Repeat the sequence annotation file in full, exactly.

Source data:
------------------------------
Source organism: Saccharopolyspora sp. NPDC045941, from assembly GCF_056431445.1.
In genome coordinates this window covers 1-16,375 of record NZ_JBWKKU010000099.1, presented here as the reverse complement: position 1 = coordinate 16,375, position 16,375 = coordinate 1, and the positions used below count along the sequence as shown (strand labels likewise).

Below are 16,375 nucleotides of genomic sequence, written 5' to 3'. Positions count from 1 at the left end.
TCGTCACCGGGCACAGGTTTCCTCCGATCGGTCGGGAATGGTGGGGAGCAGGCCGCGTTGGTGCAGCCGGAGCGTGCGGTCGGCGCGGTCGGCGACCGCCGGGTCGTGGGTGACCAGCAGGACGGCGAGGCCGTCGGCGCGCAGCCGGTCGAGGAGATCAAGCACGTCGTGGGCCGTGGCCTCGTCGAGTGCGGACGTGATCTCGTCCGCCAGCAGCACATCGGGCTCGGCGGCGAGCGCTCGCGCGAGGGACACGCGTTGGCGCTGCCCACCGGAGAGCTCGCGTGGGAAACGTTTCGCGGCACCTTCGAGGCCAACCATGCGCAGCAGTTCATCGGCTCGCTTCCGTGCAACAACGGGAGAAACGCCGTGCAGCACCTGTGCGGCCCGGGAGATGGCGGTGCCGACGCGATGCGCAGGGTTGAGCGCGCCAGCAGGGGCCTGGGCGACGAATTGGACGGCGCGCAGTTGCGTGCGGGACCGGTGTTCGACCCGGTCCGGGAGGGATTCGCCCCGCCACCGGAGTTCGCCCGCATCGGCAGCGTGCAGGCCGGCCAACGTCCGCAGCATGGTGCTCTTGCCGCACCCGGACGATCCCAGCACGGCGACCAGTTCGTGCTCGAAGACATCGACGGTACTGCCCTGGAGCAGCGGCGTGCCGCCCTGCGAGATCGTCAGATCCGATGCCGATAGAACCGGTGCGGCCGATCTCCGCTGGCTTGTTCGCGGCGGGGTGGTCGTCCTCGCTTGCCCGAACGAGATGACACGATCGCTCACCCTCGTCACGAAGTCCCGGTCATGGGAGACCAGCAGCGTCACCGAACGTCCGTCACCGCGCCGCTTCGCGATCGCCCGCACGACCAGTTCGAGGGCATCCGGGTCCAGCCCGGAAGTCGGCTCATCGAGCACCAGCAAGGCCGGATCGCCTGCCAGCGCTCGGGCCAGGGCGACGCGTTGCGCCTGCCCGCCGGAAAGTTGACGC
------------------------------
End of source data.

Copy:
Source organism: Saccharopolyspora sp. NPDC045941, from assembly GCF_056431445.1.
In genome coordinates this window covers 1-16,375 of record NZ_JBWKKU010000099.1, presented here as the reverse complement: position 1 = coordinate 16,375, position 16,375 = coordinate 1, and the positions used below count along the sequence as shown (strand labels likewise).

Below are 16,375 nucleotides of genomic sequence, written 5' to 3'. Positions count from 1 at the left end.
TCGTCACCGGGCACAGGTTTCCTCCGATCGGTCGGGAATGGTGGGGAGCAGGCCGCGTTGGTGCAGCCGGAGCGTGCGGTCGGCGCGGTCGGCGACCGCCGGGTCGTGGGTGACCAGCAGGACGGCGAGGCCGTCGGCGCGCAGCCGGTCGAGGAGATCAAGCACGTCGTGGGCCGTGGCCTCGTCGAGTGCGGACGTGATCTCGTCCGCCAGCAGCACATCGGGCTCGGCGGCGAGCGCTCGCGCGAGGGACACGCGTTGGCGCTGCCCACCGGAGAGCTCGCGTGGGAAACGTTTCGCGGCACCTTCGAGGCCAACCATGCGCAGCAGTTCATCGGCTCGCTTCCGTGCAACAACGGGAGAAACGCCGTGCAGCACCTGTGCGGCCCGGGAGATGGCGGTGCCGACGCGATGCGCAGGGTTGAGCGCGCCAGCAGGGGCCTGGGCGACGAATTGGACGGCGCGCAGTTGCGTGCGGGACCGGTGTTCGACCCGGTCCGGGAGGGATTCGCCCCGCCACCGGAGTTCGCCCGCATCGGCAGCGTGCAGGCCGGCCAACGTCCGCAGCATGGTGCTCTTGCCGCACCCGGACGATCCCAGCACGGCGACCAGTTCGTGCTCGAAGACATCGACGGTACTGCCCTGGAGCAGCGGCGTGCCGCCCTGCGAGATCGTCAGATCCGATGCCGATAGAACCGGTGCGGCCGATCTCCGCTGGCTTGTTCGCGGCGGGGTGGTCGTCCTCGCTTGCCCGAACGAGATGACACGATCGCTCACCCTCGTCACGAAGTCCCGGTCATGGGAGACCAGCAGCGTCACCGAACGTCCGTCACCGCGCCGCTTCGCGATCGCCCGCACGACCAGTTCGAGGGCATCCGGGTCCAGCCCGGAAGTCGGCTCATCGAGCACCAGCAAGGCCGGATCGCCTGCCAGCGCTCGGGCCAGGGCGACGCGTTGCGCCTGCCCGCCGGAAAGTTGACGC